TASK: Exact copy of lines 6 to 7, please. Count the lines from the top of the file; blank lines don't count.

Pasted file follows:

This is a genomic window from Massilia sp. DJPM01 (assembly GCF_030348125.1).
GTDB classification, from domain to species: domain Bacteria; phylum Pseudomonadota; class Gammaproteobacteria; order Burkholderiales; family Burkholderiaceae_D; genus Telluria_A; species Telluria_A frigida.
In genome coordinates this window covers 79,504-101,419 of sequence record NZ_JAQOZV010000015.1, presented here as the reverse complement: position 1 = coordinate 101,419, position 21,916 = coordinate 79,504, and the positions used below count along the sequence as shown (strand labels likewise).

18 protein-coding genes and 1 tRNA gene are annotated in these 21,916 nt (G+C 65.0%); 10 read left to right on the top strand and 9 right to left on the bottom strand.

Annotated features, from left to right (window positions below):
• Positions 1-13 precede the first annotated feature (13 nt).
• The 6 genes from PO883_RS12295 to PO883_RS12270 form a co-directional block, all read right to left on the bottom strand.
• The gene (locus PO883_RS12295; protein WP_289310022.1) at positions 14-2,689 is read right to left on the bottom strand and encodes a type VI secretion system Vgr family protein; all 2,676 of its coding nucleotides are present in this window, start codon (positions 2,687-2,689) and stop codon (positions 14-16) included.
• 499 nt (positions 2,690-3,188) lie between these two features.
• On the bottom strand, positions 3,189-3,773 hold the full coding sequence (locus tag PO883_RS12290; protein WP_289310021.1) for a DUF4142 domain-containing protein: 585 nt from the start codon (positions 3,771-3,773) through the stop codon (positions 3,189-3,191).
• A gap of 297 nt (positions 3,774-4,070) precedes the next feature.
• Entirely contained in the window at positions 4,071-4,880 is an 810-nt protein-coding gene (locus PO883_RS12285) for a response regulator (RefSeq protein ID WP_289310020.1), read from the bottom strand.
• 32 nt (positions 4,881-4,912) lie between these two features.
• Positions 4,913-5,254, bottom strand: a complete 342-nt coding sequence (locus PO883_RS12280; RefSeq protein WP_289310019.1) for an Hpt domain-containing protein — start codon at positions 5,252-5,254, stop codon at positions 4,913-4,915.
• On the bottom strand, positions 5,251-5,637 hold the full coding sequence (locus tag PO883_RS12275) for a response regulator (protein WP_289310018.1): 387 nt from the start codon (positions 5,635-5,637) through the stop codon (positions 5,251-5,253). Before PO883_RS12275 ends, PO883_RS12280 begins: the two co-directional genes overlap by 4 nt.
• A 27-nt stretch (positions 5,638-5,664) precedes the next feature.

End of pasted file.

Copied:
• Positions 1-13 precede the first annotated feature (13 nt).
• The 6 genes from PO883_RS12295 to PO883_RS12270 form a co-directional block, all read right to left on the bottom strand.